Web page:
With an understanding of C structures, and the definitions of CGRect, CGSize and CGPoint behind us, let’s look at a handful of functions for working with these structures.

CGRectMake and NSStringFromCGRect

With CGRectMake we can create a new CGRect structure. The rectangles below have differing starting points, however, each have a width and height of 100. The function NSStringFromCGRect returns a string object that defines the rectangle passed in as a parameter:

```1 2 3 4 5 CGRect rect1 = CGRectMake(100, 100, 100, 100); CGRect rect2 = CGRectMake(190, 190, 100, 100);   NSLog(@"rect1: %@", NSStringFromCGRect(rect1)); NSLog(@"rect2: %@", NSStringFromCGRect(rect2));```

Note : The output of all examples are shown in the image at the bottom of this post.

CGRectIntersect

To determine if two rectangles intersect, you can write code as follows:

```1 2 3 4 5 6 7 8 9 10 CGRect rect3 = CGRectMake(100, 100, 100, 100); CGRect rect4 = CGRectMake(190, 190, 100, 100);   if (CGRectIntersectsRect(rect3, rect4) == 1) NSLog(@"The rectangles intersect"); else NSLog(@"The rectangles do not intersect");   NSLog(@"rect3: %@", NSStringFromCGRect(rect3)); NSLog(@"rect4: %@", NSStringFromCGRect(rect4));```

CGRectInset

If you need to create a rectangle that is either larger or smaller than an existing rectangle, centered on the same point, try CGRectInset:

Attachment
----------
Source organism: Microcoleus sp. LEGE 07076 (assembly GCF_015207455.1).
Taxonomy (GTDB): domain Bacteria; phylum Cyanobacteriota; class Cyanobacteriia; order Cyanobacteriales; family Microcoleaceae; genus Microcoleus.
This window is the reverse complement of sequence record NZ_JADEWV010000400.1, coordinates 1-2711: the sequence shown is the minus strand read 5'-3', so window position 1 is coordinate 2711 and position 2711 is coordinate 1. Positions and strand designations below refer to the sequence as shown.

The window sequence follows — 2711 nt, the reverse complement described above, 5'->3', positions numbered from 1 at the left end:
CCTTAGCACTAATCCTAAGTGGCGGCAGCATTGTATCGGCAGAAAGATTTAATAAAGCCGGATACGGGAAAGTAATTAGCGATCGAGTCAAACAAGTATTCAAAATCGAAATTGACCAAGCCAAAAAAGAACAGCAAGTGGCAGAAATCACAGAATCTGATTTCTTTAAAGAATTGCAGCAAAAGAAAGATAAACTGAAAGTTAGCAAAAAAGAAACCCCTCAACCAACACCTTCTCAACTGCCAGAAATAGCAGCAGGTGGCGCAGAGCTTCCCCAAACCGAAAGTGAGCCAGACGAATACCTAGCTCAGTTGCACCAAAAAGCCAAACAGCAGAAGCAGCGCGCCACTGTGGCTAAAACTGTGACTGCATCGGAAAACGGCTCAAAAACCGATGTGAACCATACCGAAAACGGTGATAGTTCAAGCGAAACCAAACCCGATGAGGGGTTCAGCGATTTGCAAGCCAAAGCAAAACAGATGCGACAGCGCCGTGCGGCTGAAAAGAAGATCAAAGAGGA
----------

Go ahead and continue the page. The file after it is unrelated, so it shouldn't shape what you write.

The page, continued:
```1 2 3 4 5 6 7 8 9 10 11 12 13 14 15 CGRect rect5 = CGRectMake(100, 100, 100, 100); // Use positive values for a smaller rectangle CGRect rect6 = CGRectInset(rect, 25, 25);   NSLog(@"%rect5: %@", NSStringFromCGRect(rect5)); NSLog(@"%rect6: %@", NSStringFromCGRect(rect6));   ...   CGRect rect7 = CGRectMake(100, 100, 100, 100); // Use negative values for a larger rectangle CGRect rect8 = CGRectInset(rect, -25, -25);   NSLog(@"rect7: %@", NSStringFromCGRect(rect7)); NSLog(@"rect8: %@", NSStringFromCGRect(rect8));```

CGRectFromString

A little more uncommon, is creating rectangles from a string, however, if the need arises:

```1 2 3 NSString *str = @"{{0,0},{50,50}}"; CGRect rect9 = CGRectFromString(str); NSLog(@"rect9: %@", NSStringFromCGRect(rect9));```

Functions for CGSize and CGPoint

As you would expect, there are similar functions to those above for working with CGSize and CGPoint:

• CGSizeMake
• CGSizeEqualToSize
• CGPointMake
• CGPointEqualToPoint

The output for the above code examples follows:

Thanks for the post… You do a great job covering stuff of interest to new iPhone developers… and I often find your blog postings in the results of my google searches, so kudos to you!

HI John,

Thanks for the post. It seems that the quotes in the NSLog(@””) are replaced by the NSLog(@""); in your post.

by krishnan on Jun 4, 2010. Reply #

Thanks krishnan, I’ve updated the post.

by John Muchow on Jun 4, 2010. Reply #

Welcome John.

by krishnan on Jun 4, 2010. Reply #

Thank You

by Vijay Akkineni on Dec 30, 2010. Reply #

Nice post

by Vinay on Jul 11, 2011. Reply #

by ahamdbilal on Jul 21, 2011. Reply #

What if the values I get are the following:
2011-11-09 14:12:50.176 Robofair2011[4977:207] handleDoubleTap
2011-11-09 14:12:50.177 Robofair2011[4977:207] zoomRectForScale
2011-11-09 14:12:50.177 Robofair2011[4977:207] handleDoubleTap zoomRect: {{-inf, -inf}, {inf, inf}}

by melanie on Nov 9, 2011. Reply #

Your code and blog is really very helpful, Thank you very much.

by Arpit Parekh on Jul 25, 2012. Reply #

nice post good for a beginer tip

by pons on Jan 17, 2013. Reply #